Illustration shows Starlink logo and Ukraine flag


  • Russia's Tobol warfare systems appear to be 'more advanced' than claimed in previous U.S. assessments
  • Musk last year warned that Kremlin is ramping up efforts to target Starlink technology
  • Ukrainian forces have used Starlink systems to target Russian positions at night

Russia is planning to destroy the Starlink satellites given to Ukraine by SpaceX CEO Elon Musk in the early days of the war, according to a classified intelligence report.

For months, Moscow has experimented with its Tobol electronic warfare systems designed to disrupt Starlink's transmissions in Ukraine and prevent Ukrainian forces from using the internet amid the ongoing war, The Washington Post reported, citing a top-secret U.S. assessment report it obtained.

In addition to the plan to sabotage Musk's Starlink satellites, which was not disclosed by the U.S., the outlet also noted that Russia's Tobol warfare systems appear to be "more advanced" than previous assessments claim. That being said, the assessment did not indicate if Russia achieved successful results when testing its warfare electronic systems.

The report appears to affirm what Musk warned in May last year. The SpaceX CEO said at the time that the Kremlin had attempted to target Starlink technology and that Russian forces were "ramping up their efforts" to bypass the satellite systems' resilience against "jamming and hacking" attempts.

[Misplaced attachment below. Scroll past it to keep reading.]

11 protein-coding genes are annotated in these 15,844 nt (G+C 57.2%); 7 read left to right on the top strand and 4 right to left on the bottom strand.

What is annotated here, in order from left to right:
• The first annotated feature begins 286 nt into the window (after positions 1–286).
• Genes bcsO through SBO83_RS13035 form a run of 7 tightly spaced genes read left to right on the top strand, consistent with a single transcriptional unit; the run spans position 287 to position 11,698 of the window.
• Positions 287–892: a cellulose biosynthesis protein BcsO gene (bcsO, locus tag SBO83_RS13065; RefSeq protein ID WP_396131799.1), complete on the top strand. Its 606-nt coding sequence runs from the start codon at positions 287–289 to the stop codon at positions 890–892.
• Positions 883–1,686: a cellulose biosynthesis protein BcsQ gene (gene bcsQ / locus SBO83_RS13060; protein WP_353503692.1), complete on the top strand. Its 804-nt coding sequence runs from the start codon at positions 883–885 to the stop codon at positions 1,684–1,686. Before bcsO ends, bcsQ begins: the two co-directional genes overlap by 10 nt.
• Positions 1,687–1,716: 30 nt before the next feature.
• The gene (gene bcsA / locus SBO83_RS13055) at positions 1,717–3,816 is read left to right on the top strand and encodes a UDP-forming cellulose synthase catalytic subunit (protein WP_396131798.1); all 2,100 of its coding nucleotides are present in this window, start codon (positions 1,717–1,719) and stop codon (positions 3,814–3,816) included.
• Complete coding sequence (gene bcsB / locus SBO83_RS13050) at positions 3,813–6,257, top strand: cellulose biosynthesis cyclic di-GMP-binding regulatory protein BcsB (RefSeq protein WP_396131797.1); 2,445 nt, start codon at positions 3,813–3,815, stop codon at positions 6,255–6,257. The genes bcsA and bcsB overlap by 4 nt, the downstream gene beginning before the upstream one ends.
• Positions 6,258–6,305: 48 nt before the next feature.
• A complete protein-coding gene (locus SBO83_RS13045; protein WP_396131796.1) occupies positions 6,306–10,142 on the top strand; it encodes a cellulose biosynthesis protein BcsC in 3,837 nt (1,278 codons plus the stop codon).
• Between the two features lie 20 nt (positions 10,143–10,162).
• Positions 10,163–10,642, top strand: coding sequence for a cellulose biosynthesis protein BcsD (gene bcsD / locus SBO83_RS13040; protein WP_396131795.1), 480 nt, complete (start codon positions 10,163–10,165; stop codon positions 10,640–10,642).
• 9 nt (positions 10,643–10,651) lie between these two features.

The classified intelligence report is one of the many top-secret Pentagon documents leaked online earlier this month through the messaging platform Discord.

Starlink has been vital to Ukraine's military capability over the past 14 months. In fact, the Armed Forces of Ukraine rely on Musk's satellite systems to communicate to troops across the battlefield and relay any intelligence. Ukrainian forces have also used the internet provided by Starlink satellites to target Russian positions with anti-tank munitions at night.

Outside of Ukraine's military, civilians who have been affected by power outages as a result of Russian drone attacks and shelling use Starlink terminals to connect to the outside world.

Starlink satellites also made it easier for users to be geolocated while they are operating. This is why Ukrainian soldiers often have limited time to set up a portable Starlink internet dish, transmit their message, or complete their mission and disassemble and disperse from their location before they are located by Russian forces, per Defense One, which interviewed a Ukrainian soldier with the call sign "Boris."

A Ukrainian serviceman stands next to a vehicle that carries a Starlink satellite internet system near the frontline